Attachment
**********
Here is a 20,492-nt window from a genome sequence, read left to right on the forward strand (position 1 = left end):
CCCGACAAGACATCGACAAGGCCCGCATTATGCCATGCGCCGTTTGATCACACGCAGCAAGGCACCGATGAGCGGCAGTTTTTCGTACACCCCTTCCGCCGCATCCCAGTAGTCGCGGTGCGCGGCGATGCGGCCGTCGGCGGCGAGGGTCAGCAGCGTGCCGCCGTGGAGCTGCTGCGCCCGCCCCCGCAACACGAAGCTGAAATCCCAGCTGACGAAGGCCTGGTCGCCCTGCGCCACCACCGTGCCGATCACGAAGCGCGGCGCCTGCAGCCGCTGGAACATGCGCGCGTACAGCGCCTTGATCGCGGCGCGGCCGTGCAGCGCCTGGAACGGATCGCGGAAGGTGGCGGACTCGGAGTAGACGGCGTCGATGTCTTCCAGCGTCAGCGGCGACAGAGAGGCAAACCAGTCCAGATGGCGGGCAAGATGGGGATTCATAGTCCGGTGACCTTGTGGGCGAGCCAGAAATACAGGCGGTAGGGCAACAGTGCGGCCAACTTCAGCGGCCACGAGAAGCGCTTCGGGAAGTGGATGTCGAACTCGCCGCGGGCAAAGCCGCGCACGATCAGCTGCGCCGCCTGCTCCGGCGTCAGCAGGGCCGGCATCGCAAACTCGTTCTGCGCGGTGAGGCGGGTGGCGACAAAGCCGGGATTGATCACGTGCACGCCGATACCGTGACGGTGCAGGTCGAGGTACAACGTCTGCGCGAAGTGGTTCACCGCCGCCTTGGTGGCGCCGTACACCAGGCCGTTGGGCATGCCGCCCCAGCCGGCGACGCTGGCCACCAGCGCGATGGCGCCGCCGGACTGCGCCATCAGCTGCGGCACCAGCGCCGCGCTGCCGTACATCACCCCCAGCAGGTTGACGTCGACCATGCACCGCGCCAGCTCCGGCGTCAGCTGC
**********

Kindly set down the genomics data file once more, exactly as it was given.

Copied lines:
Here is a 20,492-nt window from a genome sequence, read left to right on the forward strand (position 1 = left end):
CCCGACAAGACATCGACAAGGCCCGCATTATGCCATGCGCCGTTTGATCACACGCAGCAAGGCACCGATGAGCGGCAGTTTTTCGTACACCCCTTCCGCCGCATCCCAGTAGTCGCGGTGCGCGGCGATGCGGCCGTCGGCGGCGAGGGTCAGCAGCGTGCCGCCGTGGAGCTGCTGCGCCCGCCCCCGCAACACGAAGCTGAAATCCCAGCTGACGAAGGCCTGGTCGCCCTGCGCCACCACCGTGCCGATCACGAAGCGCGGCGCCTGCAGCCGCTGGAACATGCGCGCGTACAGCGCCTTGATCGCGGCGCGGCCGTGCAGCGCCTGGAACGGATCGCGGAAGGTGGCGGACTCGGAGTAGACGGCGTCGATGTCTTCCAGCGTCAGCGGCGACAGAGAGGCAAACCAGTCCAGATGGCGGGCAAGATGGGGATTCATAGTCCGGTGACCTTGTGGGCGAGCCAGAAATACAGGCGGTAGGGCAACAGTGCGGCCAACTTCAGCGGCCACGAGAAGCGCTTCGGGAAGTGGATGTCGAACTCGCCGCGGGCAAAGCCGCGCACGATCAGCTGCGCCGCCTGCTCCGGCGTCAGCAGGGCCGGCATCGCAAACTCGTTCTGCGCGGTGAGGCGGGTGGCGACAAAGCCGGGATTGATCACGTGCACGCCGATACCGTGACGGTGCAGGTCGAGGTACAACGTCTGCGCGAAGTGGTTCACCGCCGCCTTGGTGGCGCCGTACACCAGGCCGTTGGGCATGCCGCCCCAGCCGGCGACGCTGGCCACCAGCGCGATGGCGCCGCCGGACTGCGCCATCAGCTGCGGCACCAGCGCCGCGCTGCCGTACATCACCCCCAGCAGGTTGACGTCGACCATGCACCGCGCCAGCTCCGGCGTCAGCTGC